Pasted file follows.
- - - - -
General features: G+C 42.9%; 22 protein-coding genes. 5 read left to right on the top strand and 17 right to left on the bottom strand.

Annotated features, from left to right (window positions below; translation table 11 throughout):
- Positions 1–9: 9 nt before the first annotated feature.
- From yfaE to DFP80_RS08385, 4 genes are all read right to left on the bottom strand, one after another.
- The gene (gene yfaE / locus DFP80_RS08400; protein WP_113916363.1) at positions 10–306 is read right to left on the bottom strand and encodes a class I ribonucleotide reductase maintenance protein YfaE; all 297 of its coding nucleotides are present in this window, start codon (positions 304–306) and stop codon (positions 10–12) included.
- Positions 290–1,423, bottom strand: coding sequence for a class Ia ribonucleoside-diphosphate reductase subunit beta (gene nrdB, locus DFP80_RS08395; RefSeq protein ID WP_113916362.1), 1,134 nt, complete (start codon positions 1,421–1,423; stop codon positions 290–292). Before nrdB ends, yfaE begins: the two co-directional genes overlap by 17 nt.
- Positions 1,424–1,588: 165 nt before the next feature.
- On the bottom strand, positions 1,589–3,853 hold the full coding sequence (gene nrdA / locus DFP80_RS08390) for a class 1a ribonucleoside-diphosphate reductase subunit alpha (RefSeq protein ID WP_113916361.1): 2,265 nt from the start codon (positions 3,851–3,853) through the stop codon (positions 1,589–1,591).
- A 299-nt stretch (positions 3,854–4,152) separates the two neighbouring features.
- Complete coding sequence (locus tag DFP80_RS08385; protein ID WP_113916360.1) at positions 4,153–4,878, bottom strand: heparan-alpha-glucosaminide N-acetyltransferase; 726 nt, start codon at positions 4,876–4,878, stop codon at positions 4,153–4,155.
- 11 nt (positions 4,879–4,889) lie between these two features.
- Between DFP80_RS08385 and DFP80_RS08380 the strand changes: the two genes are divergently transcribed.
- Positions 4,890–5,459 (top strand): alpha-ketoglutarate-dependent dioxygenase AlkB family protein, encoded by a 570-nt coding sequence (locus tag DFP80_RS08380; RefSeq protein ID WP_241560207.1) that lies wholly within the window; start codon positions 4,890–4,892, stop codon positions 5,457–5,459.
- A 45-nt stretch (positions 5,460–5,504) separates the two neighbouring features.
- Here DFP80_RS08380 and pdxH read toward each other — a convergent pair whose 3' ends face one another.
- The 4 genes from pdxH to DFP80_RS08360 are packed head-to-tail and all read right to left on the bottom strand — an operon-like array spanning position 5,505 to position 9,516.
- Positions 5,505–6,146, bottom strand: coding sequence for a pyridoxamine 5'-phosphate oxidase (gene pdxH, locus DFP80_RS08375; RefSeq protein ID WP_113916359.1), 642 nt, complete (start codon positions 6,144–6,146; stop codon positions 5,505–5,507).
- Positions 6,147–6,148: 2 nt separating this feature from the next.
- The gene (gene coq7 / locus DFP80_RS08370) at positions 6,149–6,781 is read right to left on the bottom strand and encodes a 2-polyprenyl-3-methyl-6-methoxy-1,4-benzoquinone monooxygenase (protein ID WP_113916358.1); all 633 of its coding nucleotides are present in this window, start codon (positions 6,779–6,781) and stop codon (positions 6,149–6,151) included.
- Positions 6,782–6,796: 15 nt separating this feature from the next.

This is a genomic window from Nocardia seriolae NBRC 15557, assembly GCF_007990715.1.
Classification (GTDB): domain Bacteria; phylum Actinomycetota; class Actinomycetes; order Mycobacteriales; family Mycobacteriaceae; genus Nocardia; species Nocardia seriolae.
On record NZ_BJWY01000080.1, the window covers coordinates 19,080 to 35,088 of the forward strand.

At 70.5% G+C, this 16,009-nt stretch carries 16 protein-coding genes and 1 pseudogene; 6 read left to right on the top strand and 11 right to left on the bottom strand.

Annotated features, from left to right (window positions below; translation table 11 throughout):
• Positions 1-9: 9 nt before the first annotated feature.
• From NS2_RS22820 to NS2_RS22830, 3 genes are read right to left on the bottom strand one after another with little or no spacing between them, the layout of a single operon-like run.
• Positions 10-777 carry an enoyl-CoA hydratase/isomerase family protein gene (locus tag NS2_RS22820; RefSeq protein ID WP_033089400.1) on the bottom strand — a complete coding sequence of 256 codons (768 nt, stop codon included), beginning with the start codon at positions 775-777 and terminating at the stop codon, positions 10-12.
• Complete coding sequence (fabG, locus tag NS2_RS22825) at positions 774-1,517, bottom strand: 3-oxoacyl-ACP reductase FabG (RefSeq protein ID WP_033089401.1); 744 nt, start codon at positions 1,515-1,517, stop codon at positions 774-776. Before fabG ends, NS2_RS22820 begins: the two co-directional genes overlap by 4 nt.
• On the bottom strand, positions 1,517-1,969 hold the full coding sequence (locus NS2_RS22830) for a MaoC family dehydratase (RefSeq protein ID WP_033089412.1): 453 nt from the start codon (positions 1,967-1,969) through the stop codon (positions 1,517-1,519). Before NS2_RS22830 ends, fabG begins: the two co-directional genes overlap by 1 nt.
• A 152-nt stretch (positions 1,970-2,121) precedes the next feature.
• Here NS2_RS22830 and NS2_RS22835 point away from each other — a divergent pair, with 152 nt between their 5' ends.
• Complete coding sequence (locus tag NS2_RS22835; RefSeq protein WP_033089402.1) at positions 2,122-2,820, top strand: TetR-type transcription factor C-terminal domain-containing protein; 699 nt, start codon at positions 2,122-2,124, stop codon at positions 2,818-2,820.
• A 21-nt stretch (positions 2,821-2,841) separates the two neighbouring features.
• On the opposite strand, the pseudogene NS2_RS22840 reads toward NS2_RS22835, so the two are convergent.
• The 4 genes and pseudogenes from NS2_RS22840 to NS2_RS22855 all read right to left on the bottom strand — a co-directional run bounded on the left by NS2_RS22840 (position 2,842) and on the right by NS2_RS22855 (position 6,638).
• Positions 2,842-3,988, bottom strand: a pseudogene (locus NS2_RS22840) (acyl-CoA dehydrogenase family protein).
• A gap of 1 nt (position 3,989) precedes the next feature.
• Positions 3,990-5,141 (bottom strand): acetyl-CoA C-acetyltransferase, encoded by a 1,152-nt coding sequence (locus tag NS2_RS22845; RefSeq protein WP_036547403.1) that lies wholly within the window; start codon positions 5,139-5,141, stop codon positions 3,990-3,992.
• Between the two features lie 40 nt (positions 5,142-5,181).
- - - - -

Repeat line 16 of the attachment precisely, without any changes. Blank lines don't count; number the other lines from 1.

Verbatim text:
- The 4 genes from pdxH to DFP80_RS08360 are packed head-to-tail and all read right to left on the bottom strand — an operon-like array spanning position 5,505 to position 9,516.